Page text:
Recent News: On March 27, 2018, the Council of the City of Toronto has passed By-law 270-2018 to designate the property of 68 Baby Point Road (Conn Smythe House) as being of cultural heritage value of interest.
(Recent News about the Conn Smythe House. Excerpt taken from the September 8, 2016, article in the Etobicoke Guardian written by Cynthia Reason. For full article please go to our News Page)
Etobicoke York Community Council voted unanimously this week in favour of protecting the home of late Toronto Maple Leafs founder Conn Smythe with a heritage designation.
The home, located at 68 Baby Point Rd. in Ward 13, was commissioned by the Hockey Hall of Famer in 1926 and designed by Toronto architect George Roper Gouinlock.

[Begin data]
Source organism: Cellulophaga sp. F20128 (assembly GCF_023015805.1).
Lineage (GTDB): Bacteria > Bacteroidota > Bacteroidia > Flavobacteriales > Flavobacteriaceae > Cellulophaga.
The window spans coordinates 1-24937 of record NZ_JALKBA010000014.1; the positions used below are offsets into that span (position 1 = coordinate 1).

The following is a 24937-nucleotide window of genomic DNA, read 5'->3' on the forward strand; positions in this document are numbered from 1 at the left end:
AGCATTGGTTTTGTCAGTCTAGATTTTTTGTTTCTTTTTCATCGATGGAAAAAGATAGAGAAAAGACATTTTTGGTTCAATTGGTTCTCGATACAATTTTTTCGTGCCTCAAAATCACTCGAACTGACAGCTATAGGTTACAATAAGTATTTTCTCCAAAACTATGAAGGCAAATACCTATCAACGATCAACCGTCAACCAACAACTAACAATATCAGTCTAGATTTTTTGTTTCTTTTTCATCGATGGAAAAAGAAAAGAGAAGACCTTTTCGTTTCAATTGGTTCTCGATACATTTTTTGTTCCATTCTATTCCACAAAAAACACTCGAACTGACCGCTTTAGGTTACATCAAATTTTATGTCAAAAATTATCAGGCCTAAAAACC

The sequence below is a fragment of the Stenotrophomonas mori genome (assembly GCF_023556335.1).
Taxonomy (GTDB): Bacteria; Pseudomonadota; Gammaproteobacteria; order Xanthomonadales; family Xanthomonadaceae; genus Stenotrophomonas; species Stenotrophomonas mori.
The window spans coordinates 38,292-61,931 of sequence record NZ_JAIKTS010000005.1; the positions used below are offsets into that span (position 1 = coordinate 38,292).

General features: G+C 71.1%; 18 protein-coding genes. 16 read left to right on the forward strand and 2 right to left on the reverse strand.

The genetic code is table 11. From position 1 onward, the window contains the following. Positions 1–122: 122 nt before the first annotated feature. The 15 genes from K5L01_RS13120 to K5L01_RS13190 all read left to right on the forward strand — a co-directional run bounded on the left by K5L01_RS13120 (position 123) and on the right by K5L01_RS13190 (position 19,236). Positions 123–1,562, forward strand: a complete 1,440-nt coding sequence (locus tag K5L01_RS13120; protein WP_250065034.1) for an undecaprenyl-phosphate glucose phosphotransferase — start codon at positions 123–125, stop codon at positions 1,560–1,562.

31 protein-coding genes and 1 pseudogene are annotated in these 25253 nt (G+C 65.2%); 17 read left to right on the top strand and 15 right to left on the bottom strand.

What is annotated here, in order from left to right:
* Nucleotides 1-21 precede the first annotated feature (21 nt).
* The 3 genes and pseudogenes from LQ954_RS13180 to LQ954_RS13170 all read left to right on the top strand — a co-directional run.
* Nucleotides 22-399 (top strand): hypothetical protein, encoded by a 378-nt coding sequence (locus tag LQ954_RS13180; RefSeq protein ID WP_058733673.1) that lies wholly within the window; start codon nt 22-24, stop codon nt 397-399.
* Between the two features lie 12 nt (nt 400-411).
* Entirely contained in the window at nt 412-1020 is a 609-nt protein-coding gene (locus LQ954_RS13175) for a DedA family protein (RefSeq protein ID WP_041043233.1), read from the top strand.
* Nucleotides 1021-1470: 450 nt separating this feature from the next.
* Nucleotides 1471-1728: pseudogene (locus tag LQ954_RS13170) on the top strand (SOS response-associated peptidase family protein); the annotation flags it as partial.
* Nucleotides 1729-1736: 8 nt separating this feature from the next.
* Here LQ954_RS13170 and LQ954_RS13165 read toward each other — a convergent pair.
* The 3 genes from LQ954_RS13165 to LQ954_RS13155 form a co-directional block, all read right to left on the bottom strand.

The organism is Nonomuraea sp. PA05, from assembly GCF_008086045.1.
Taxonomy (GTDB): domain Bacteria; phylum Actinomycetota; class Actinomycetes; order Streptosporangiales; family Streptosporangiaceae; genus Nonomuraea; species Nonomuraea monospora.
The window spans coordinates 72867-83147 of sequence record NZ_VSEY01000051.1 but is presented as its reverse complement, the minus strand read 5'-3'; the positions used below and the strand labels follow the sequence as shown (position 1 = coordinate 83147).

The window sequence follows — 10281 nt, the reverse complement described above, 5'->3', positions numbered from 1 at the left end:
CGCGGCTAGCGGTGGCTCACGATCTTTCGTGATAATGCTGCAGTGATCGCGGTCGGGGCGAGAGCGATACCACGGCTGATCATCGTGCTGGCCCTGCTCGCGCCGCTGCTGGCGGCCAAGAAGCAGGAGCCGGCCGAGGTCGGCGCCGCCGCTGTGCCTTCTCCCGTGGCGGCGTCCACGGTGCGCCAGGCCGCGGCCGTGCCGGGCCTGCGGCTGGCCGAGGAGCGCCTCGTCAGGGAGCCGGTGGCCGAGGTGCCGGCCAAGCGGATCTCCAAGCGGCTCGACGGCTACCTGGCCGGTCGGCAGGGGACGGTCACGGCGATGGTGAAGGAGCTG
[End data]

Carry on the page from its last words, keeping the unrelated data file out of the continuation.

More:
Smythe – who co-owned the Leafs, coached Canada’s gold-medal Olympic team in 1928, and initiated the building of Maple Leaf Gardens and the original Hockey Hall of Fame on the grounds of Exhibition Place – lived in the Arts and Crafts/Tudor Revival style manor until his death in 1980.
The vote in favour of heritage designation by west-end councillors at the Wednesday, Sept. 7 session of Etobicoke York Community Council (EYCC) came on the heels of the property’s sale to new owners just last month.